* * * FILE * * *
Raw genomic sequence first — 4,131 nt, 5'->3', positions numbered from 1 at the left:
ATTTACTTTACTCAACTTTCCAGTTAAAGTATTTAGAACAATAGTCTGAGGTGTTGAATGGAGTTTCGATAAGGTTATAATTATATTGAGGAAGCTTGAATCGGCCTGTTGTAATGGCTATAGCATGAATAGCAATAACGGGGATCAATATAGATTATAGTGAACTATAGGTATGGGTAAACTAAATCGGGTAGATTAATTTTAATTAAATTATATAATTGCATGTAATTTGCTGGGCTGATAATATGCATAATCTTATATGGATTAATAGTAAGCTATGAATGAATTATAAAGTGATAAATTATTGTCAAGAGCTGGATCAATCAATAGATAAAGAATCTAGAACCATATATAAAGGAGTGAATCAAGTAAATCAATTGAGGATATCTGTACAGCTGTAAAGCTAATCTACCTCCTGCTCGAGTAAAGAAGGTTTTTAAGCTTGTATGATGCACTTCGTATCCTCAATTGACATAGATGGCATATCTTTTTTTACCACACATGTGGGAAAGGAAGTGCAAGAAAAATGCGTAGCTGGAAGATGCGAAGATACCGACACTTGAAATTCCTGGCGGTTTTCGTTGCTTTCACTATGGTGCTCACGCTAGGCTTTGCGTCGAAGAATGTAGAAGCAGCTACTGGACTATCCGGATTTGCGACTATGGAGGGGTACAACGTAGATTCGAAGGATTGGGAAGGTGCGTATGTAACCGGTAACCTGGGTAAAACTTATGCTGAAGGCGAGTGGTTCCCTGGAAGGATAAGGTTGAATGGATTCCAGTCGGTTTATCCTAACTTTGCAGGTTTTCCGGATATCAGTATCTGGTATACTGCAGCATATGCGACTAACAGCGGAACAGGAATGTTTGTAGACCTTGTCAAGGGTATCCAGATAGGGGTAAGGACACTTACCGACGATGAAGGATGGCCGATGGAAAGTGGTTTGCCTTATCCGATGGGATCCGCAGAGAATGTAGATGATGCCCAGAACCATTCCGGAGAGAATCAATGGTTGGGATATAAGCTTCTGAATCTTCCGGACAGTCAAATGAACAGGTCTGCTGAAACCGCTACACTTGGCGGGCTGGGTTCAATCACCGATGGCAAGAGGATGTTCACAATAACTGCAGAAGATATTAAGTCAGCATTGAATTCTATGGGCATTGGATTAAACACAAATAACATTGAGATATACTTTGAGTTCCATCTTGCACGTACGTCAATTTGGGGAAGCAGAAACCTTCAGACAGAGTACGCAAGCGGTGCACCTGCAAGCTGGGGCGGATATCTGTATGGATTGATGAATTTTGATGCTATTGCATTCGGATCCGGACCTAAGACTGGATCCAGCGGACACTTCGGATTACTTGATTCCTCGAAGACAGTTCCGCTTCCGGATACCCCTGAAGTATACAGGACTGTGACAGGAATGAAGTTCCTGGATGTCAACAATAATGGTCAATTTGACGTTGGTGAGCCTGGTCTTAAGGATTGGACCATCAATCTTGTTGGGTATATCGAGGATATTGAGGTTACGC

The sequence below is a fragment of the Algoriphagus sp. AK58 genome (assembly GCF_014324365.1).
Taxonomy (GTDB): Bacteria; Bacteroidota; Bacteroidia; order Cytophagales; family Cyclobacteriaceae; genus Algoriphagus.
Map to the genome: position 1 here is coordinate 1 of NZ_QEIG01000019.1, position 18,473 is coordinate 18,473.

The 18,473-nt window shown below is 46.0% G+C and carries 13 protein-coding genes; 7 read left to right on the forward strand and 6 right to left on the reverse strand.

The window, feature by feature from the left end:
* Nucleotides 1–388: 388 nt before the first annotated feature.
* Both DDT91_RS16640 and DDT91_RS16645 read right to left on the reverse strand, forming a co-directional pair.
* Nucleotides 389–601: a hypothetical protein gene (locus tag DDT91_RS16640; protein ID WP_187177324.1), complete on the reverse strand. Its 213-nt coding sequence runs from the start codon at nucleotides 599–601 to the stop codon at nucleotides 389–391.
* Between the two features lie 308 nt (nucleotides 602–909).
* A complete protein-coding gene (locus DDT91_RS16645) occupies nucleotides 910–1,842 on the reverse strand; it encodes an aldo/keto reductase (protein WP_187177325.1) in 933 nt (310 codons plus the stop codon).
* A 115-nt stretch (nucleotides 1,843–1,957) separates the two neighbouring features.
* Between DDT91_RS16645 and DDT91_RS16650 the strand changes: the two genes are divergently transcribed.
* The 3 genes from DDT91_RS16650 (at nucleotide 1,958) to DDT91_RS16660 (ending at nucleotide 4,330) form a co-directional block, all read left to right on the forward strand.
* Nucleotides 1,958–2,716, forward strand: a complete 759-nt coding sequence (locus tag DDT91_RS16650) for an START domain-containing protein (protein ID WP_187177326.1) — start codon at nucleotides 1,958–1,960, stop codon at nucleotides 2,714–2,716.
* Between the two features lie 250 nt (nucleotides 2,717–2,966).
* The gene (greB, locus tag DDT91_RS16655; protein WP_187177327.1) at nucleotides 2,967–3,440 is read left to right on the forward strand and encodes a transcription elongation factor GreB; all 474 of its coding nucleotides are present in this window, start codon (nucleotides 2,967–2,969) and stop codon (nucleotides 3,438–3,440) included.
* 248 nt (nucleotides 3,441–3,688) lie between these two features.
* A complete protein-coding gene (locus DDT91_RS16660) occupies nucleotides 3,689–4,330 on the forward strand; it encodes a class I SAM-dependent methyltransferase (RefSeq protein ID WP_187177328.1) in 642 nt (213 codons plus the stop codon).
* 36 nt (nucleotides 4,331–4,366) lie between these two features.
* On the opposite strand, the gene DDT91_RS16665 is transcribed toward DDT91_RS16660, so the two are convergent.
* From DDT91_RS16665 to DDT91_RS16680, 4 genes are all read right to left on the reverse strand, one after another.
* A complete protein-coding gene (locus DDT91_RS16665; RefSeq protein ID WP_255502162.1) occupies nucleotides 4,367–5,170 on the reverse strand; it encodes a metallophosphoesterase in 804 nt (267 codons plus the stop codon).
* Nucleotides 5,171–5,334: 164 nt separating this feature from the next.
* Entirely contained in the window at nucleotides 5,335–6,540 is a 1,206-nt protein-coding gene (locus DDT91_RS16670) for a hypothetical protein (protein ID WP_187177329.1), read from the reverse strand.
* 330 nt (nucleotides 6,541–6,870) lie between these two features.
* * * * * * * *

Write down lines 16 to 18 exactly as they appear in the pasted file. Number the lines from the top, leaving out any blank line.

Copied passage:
* Nucleotides 1,958–2,716, forward strand: a complete 759-nt coding sequence (locus tag DDT91_RS16650) for an START domain-containing protein (protein ID WP_187177326.1) — start codon at nucleotides 1,958–1,960, stop codon at nucleotides 2,714–2,716.
* Between the two features lie 250 nt (nucleotides 2,717–2,966).
* The gene (greB, locus tag DDT91_RS16655; protein WP_187177327.1) at nucleotides 2,967–3,440 is read left to right on the forward strand and encodes a transcription elongation factor GreB; all 474 of its coding nucleotides are present in this window, start codon (nucleotides 2,967–2,969) and stop codon (nucleotides 3,438–3,440) included.